Monday Movies Is Strong Enough To Be the Woman That Was the Best Part of Our Manhood
I loved Tootsie the first time around, and I want to say “it holds up,” but really it does much better. There was far more for me to enjoy seeing it in 2012 than I ever could have understood at the age of eight, when it first came out, thirty years ago, in the summer of 1982. (Didn’t hurt that I just saw it at the magnificent Orpheum Theatre as part of the LA Conservancy’s Last Remaining Seats series.)
As much as it lodges in the mind as a canonical 80′s comedy, next to Splash and coming up on Ghostbusters and Working Girl, Tootsie retains a lot of the grit and texture of 1970′s film drama. Director Sydney Pollack shoots the New York of hustling hand-to-mouth actors with the same eye he used for Three Days of the Condor (indeed, with the same director of photography, Owen Roizman). He creates a lived-in city of shared, under-furnished apartments and messy streets, and he populates it with working people–men and women who labor at their art and business.
Dustin Hoffman’s Michael Dorsey, a passionate craftsman of acting with a reputation as a prima donna, is the artist as a not-quite-anymore-so-young man. His decision to turn himself into Dorothy Michaels–to shed the identity that dogs him and try out for a female part that his friend, student and ill-advised lover couldn’t get (Teri Garr) allows Hoffman to showboat grandly, but the showboating is grounded in what Pollack has established, believably, about Dorsey’s character–he’s both a workhorse and a talent. In character as hospital administrator Emily Kimberly, Michael-as-Dorothy improvises fierce, feminist lashings to reroute the soapy scripts she’s been given. But before Dorothy shows up to work, we get to see Michael’s laborious self-creation: the makeup, the padding, the curlers, the outfits.
Tootsie‘s feminism is problematic, but sly as well. There’s an element of “mansplaining” in the film — Dorothy is hailed as a hero to women, and there’s a clear analogue to the white savior in the suggestion that all that feminism needed was someone who deep down wasn’t a woman to get the ball rolling. Dabney Coleman’s philandering soap director, and the near-rapist elderly star played by George Gaynes, are easy targets as broad phallocrats. But as Michael recognizes his own character in their actions, the story deepens. “I was a better man with you, as a woman… than I ever was with a woman, as a man,” says Michael to his co-star Julie, delivering the line with tongue-tied inelegance to hide the simple poetry.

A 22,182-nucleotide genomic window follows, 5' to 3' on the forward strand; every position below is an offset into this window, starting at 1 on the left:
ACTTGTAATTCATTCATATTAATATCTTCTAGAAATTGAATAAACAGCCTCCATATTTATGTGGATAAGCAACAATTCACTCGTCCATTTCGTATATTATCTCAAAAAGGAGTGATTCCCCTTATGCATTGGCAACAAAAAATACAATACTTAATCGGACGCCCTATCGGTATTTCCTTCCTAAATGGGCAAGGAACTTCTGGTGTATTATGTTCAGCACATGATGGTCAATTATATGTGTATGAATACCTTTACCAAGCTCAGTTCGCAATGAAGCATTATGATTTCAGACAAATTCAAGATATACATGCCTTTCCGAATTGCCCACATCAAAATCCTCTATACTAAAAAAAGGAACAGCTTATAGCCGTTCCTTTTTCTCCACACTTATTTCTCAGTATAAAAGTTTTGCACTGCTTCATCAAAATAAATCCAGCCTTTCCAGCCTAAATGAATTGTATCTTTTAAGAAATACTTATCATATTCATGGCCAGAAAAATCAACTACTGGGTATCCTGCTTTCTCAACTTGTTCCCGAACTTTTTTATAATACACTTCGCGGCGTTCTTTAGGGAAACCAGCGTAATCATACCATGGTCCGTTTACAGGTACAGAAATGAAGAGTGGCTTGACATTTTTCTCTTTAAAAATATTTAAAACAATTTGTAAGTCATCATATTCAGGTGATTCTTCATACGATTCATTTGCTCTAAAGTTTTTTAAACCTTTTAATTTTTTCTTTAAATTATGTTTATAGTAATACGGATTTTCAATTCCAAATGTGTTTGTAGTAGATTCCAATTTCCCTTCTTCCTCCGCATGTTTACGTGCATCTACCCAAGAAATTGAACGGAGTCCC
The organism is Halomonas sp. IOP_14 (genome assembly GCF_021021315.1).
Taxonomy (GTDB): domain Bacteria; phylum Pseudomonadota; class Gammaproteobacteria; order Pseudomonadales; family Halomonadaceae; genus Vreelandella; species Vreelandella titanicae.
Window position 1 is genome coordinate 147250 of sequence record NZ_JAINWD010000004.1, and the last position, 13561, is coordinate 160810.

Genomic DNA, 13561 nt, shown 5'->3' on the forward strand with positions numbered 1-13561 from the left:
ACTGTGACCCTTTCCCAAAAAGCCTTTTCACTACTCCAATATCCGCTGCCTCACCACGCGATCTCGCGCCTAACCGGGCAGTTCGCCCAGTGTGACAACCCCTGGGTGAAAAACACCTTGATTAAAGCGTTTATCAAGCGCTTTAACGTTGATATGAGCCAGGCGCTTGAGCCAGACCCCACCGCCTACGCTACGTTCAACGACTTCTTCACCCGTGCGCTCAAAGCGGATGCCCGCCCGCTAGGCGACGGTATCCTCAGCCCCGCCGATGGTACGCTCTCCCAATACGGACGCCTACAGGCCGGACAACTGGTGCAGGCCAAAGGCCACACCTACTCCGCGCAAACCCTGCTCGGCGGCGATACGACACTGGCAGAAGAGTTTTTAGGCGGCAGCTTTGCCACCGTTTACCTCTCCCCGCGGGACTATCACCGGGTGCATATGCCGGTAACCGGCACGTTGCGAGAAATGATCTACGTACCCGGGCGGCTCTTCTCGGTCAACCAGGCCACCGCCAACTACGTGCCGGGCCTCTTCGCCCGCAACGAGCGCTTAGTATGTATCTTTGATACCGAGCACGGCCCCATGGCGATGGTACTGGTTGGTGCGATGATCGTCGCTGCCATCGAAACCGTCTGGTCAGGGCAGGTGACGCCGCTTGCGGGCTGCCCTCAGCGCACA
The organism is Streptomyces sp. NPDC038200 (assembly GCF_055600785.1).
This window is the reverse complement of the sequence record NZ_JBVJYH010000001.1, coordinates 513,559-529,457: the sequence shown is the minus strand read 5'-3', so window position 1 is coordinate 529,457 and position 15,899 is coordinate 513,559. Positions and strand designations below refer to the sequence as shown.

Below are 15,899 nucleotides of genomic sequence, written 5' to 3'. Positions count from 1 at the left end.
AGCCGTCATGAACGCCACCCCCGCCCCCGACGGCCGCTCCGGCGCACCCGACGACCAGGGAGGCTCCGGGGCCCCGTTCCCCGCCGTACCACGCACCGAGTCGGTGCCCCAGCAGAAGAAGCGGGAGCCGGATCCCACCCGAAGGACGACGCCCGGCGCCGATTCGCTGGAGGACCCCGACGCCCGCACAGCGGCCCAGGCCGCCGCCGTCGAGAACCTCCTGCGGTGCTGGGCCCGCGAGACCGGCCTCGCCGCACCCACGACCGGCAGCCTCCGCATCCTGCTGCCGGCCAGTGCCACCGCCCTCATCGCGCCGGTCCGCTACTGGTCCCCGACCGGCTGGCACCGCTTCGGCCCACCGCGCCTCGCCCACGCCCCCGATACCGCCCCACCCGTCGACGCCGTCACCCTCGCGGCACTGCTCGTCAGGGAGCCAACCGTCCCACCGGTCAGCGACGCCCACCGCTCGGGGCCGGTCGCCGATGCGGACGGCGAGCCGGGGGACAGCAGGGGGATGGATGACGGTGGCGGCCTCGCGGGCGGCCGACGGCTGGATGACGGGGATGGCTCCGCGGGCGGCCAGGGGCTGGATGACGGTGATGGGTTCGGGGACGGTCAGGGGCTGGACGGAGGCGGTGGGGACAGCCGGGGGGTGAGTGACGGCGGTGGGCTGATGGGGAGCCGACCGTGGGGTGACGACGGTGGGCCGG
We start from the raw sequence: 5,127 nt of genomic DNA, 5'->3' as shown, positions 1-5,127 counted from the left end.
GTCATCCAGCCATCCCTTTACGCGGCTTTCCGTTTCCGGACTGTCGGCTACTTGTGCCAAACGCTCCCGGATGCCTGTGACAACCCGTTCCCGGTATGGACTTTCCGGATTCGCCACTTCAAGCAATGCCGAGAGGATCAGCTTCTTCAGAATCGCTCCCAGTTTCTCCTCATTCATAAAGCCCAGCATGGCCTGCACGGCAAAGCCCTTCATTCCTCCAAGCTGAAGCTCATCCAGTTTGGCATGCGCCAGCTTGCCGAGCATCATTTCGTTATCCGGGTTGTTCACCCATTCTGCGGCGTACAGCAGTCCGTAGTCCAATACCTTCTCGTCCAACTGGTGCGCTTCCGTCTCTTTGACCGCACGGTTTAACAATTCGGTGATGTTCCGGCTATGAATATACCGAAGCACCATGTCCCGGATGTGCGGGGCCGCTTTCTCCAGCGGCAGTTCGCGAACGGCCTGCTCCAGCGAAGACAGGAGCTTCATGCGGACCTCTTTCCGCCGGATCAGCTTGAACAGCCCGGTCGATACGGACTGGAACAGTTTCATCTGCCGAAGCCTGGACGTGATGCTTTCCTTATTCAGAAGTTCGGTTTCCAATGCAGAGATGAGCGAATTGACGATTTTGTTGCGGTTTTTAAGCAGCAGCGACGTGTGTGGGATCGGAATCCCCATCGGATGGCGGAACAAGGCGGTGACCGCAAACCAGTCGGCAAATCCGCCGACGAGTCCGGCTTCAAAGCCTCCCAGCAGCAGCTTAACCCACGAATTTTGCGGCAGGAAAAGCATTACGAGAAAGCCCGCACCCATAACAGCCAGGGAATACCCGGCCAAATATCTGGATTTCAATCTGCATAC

More interesting than the film’s attempted feminism is its attempted patriotism. Dorothy does a magazine cover in front of an American flag; her rise to fame is accompanied by a red-white-and-blue Amtrak train hurtling into the pastoral hinterlands, where Julie’s father Les owns a sun-kissed farm decorated with extremely wholesome-looking wood furniture. There’s an insistence that Dorothy’s feminism, pushy and individualistic, is the right fit for America, whose women and men alike have been left adrift by sexual revolt. She’s not just popular; she’s a populist symbol.
A personal coda: in my experience with drag, it is powerful magic. My drag persona, adopted for a community pageant in 2002, chose me more than I chose her, and she frightened my first wife.There’s something that feels very honest and familiar about the distance Dorothy takes Michael out to sea.
What did you see, and where did it take you?
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